"Lord, nothing is impossible with you! I choose to believe that truth more than the impossibilities I see in my life. Like Mary, I will believe even when I can't see how you will make me fruitful. Like Elizabeth, I will trust when hopelessness knocks at my door. Thank you for all the ways you have already brought your life to me. I look with joyful anticipation to see how you will continue!"

"Heavenly Father, you have made everything out of nothing. I praise you because you can do all things."

Isaiah 7:10-14
Psalm 24:1-6


The Word Spoke:
"Therefore the Lord himself will give you this sign: the virgin shall conceive and bear a son, and shall name him Emmanuel."

The virgin was engaged, she was and forever will be the virgin, pure, and holy, because the Psalms proclaim the truth of the Ark of the Covenant ". Let the Lord enter; he is the king of glory. Who can ascend the mountain of the LORD?
or who may stand in his holy place? He whose hands are sinless, whose heart is clean, who desires not what is vain." Jesus.

Who can contain Him in all His Glory? Mary. Who gave her blood and soul for Him? Mary. Full of grace. The perfection of creation to hold and behold the spotless "lamb of God" that would feed the world forever.

In the Holy Gospel Mary asks the angel humbly ""How can this be,
since I have no relations with a man?" She was, by tradition, as Blessed Anne Emerich says "raised in the temple since she was a little girl". She was to serve the temple and be devoted as a pure virgin. Joseph was said to have been a very holy man. She would now forever be sealed in virginity and consecrated to God through Jesus. She is forever with God. Mary loves us, because she loves Jesus so intensely, it is unimaginable. A love beyond lovers could ever have in the world, a true love, more than a real mother we know, she is real.
She said these words that I always reflect on during the 1st Sorrowful Mystery of the Holy Rosary when Jesus was agonizing in the Garden. The Lamb of God was being hunted for slaughter. He knew His time was coming close and fast. And He suffered tremendously, because the all-knowing knew. An angel was there to comfort. Mother's words prevailed " "Behold, I am the handmaid of the Lord.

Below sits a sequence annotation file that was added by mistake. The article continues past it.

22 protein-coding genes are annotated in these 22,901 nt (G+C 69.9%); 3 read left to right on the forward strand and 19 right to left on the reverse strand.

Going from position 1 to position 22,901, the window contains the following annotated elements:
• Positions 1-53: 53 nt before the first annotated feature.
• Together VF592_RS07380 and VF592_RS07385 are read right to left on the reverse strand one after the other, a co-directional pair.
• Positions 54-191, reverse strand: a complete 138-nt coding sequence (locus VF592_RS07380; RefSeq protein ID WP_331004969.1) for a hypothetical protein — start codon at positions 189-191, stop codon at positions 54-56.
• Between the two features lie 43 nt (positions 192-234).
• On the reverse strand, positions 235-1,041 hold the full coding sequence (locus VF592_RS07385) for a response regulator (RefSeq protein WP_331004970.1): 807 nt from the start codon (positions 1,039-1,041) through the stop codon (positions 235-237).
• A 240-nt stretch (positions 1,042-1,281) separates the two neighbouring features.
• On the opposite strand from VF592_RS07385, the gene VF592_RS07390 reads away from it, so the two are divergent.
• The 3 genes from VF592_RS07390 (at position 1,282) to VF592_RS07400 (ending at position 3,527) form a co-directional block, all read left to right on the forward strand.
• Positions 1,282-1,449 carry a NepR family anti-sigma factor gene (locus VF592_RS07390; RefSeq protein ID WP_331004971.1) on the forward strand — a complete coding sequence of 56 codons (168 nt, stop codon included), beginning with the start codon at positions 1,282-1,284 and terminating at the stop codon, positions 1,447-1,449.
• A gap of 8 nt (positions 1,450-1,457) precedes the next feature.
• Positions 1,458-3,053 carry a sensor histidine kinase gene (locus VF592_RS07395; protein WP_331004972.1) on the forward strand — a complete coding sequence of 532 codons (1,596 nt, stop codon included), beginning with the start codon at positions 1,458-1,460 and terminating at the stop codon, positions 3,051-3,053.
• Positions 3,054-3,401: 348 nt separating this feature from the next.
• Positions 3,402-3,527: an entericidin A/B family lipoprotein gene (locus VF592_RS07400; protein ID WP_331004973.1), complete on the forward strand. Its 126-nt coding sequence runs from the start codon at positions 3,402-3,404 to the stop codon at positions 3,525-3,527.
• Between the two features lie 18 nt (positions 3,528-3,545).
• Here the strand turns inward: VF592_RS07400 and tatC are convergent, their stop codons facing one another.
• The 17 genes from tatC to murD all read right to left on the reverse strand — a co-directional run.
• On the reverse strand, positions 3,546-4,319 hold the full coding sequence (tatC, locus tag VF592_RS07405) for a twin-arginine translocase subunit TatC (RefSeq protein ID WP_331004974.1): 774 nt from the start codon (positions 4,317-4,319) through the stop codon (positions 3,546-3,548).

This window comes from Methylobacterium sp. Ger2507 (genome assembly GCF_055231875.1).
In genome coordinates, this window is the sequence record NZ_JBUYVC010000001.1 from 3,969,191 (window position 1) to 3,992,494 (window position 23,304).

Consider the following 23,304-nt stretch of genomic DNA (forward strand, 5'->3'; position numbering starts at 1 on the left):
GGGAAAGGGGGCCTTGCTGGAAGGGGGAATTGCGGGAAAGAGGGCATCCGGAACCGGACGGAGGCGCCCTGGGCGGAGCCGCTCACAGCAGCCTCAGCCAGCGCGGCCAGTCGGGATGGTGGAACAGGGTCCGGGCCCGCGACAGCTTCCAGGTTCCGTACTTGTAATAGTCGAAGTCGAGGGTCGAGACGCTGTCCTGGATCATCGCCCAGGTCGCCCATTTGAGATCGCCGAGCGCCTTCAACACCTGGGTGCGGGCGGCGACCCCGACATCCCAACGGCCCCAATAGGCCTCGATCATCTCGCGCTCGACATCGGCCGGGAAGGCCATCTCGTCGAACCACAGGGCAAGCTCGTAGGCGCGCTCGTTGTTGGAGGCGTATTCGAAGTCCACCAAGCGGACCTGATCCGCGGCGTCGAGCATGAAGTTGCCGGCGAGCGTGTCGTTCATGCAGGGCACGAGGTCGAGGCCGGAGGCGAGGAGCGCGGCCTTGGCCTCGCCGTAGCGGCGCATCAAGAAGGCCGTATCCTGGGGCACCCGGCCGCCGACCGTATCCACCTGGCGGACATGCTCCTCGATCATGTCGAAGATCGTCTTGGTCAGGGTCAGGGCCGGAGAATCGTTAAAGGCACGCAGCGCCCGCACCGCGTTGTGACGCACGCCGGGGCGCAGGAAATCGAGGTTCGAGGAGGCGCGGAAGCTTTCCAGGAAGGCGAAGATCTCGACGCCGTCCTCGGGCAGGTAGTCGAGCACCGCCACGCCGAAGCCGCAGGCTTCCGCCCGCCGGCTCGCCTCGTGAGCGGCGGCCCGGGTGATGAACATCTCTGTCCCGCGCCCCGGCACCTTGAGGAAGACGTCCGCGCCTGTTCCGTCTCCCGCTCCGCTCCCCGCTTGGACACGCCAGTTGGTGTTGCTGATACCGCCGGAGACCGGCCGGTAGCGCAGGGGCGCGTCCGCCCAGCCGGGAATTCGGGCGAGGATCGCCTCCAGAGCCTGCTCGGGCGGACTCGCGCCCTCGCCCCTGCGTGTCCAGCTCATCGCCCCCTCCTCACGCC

May it be done to me according to your word."
Then the angel departed from her.
Jesus ends His prayer the same way, "not my will, Father, but Yours" and the prayer ends, and the onslaught ensues.
An offering begins.
A love sacrifice begins.
The lamb to feed the world begins.
Eat of this and you shall not die.
And the world of darkness ridicules and scorns the believers.
But the blood remains.
Jesus remains.
I write to you so that you will remain.
Christmas is all about Jesus. Not the sappy worldly songs, and not the glitz and glamour, but of a real woman and a real child with no place to stay and their father, poor but ready to provide.
If Jesus was poor, the Father was poor.
Poverty in the world of Spirit means more than we care to imagine.
"Blessed are the poor in Spirit" Jesus proclaims from the mountain.
For they will be satisfied, the hungry, the poor, the suffering.
Last night a brother in Christ asked me "Adrian, how long have you been doing these posadas?" I never count things I do for the Lord, not the retreats, not the days nor the hours, but I had to reply, and I remembered I've been doing it since before I got married, so "about 15 years I guess" I said and continued "Time flies when you are having fun". Enjoying, loving, fun. I had been telling him earlier about stories of past years "I remember back when we would travel for seemingly miles in the bitter cold and snow, but we had to do it". LOL, like the old people recalling their younger school days going to school, and the brother said "and all uphill!" Yep.

It is uphill, and the struggle makes for the better more fonder memories.
If something don't cost you, you don't value as much.
It cost Jesus everything. The Son of God paid for everything.
How can we pay?
Living out His life as He continues to live................